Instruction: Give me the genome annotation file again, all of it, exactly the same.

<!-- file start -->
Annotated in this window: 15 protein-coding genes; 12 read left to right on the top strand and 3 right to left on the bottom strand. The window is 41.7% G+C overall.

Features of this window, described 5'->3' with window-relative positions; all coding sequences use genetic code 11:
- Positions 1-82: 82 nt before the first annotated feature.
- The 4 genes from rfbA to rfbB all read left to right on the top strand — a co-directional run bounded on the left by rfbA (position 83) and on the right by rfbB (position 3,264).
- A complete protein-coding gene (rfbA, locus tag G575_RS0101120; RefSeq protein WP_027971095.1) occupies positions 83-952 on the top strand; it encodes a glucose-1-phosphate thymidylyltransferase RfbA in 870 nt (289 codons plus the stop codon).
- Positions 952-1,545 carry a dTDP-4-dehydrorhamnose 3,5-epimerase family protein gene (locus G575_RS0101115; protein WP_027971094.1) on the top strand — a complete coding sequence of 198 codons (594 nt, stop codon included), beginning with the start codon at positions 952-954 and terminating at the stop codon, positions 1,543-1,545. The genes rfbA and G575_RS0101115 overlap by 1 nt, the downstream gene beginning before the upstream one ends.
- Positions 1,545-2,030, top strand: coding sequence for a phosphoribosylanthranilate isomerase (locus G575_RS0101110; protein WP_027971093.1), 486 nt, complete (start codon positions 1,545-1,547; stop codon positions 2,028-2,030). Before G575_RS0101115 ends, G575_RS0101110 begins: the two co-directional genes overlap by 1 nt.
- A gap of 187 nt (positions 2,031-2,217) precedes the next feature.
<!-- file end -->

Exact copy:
Annotated in this window: 15 protein-coding genes; 12 read left to right on the top strand and 3 right to left on the bottom strand. The window is 41.7% G+C overall.

Features of this window, described 5'->3' with window-relative positions; all coding sequences use genetic code 11:
- Positions 1-82: 82 nt before the first annotated feature.
- The 4 genes from rfbA to rfbB all read left to right on the top strand — a co-directional run bounded on the left by rfbA (position 83) and on the right by rfbB (position 3,264).
- A complete protein-coding gene (rfbA, locus tag G575_RS0101120; RefSeq protein WP_027971095.1) occupies positions 83-952 on the top strand; it encodes a glucose-1-phosphate thymidylyltransferase RfbA in 870 nt (289 codons plus the stop codon).
- Positions 952-1,545 carry a dTDP-4-dehydrorhamnose 3,5-epimerase family protein gene (locus G575_RS0101115; protein WP_027971094.1) on the top strand — a complete coding sequence of 198 codons (594 nt, stop codon included), beginning with the start codon at positions 952-954 and terminating at the stop codon, positions 1,543-1,545. The genes rfbA and G575_RS0101115 overlap by 1 nt, the downstream gene beginning before the upstream one ends.
- Positions 1,545-2,030, top strand: coding sequence for a phosphoribosylanthranilate isomerase (locus G575_RS0101110; protein WP_027971093.1), 486 nt, complete (start codon positions 1,545-1,547; stop codon positions 2,028-2,030). Before G575_RS0101115 ends, G575_RS0101110 begins: the two co-directional genes overlap by 1 nt.
- A gap of 187 nt (positions 2,031-2,217) precedes the next feature.